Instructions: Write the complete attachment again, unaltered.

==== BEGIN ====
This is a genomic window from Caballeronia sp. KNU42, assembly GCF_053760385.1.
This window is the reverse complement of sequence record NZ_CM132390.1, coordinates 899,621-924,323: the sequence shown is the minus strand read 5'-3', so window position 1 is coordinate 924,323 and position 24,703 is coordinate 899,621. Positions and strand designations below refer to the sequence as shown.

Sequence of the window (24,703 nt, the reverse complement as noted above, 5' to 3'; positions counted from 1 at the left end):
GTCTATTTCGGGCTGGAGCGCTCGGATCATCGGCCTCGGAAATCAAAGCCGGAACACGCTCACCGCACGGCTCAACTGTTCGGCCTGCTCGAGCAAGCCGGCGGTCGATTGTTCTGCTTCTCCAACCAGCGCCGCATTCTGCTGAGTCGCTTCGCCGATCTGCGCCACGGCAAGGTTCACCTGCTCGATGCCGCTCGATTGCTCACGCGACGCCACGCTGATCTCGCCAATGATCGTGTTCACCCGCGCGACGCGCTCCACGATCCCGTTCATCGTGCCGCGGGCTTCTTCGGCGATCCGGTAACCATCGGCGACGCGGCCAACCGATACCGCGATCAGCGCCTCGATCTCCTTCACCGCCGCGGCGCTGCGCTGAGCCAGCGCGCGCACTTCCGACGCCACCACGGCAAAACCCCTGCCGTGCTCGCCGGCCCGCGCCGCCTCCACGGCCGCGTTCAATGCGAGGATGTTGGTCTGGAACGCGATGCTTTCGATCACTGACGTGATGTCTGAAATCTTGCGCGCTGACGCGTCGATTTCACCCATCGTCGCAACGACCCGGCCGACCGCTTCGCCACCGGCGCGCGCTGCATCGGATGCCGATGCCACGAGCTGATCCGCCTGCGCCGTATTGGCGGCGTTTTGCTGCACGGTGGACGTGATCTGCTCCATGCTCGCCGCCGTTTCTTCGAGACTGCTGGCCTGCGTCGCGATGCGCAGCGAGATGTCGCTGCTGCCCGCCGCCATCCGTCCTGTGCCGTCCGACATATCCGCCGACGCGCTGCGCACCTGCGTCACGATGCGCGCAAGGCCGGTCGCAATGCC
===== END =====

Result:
This is a genomic window from Caballeronia sp. KNU42, assembly GCF_053760385.1.
This window is the reverse complement of sequence record NZ_CM132390.1, coordinates 899,621-924,323: the sequence shown is the minus strand read 5'-3', so window position 1 is coordinate 924,323 and position 24,703 is coordinate 899,621. Positions and strand designations below refer to the sequence as shown.

Sequence of the window (24,703 nt, the reverse complement as noted above, 5' to 3'; positions counted from 1 at the left end):
GTCTATTTCGGGCTGGAGCGCTCGGATCATCGGCCTCGGAAATCAAAGCCGGAACACGCTCACCGCACGGCTCAACTGTTCGGCCTGCTCGAGCAAGCCGGCGGTCGATTGTTCTGCTTCTCCAACCAGCGCCGCATTCTGCTGAGTCGCTTCGCCGATCTGCGCCACGGCAAGGTTCACCTGCTCGATGCCGCTCGATTGCTCACGCGACGCCACGCTGATCTCGCCAATGATCGTGTTCACCCGCGCGACGCGCTCCACGATCCCGTTCATCGTGCCGCGGGCTTCTTCGGCGATCCGGTAACCATCGGCGACGCGGCCAACCGATACCGCGATCAGCGCCTCGATCTCCTTCACCGCCGCGGCGCTGCGCTGAGCCAGCGCGCGCACTTCCGACGCCACCACGGCAAAACCCCTGCCGTGCTCGCCGGCCCGCGCCGCCTCCACGGCCGCGTTCAATGCGAGGATGTTGGTCTGGAACGCGATGCTTTCGATCACTGACGTGATGTCTGAAATCTTGCGCGCTGACGCGTCGATTTCACCCATCGTCGCAACGACCCGGCCGACCGCTTCGCCACCGGCGCGCGCTGCATCGGATGCCGATGCCACGAGCTGATCCGCCTGCGCCGTATTGGCGGCGTTTTGCTGCACGGTGGACGTGATCTGCTCCATGCTCGCCGCCGTTTCTTCGAGACTGCTGGCCTGCGTCGCGATGCGCAGCGAGATGTCGCTGCTGCCCGCCGCCATCCGTCCTGTGCCGTCCGACATATCCGCCGACGCGCTGCGCACCTGCGTCACGATGCGCGCAAGGCCGGTCGCAATGCC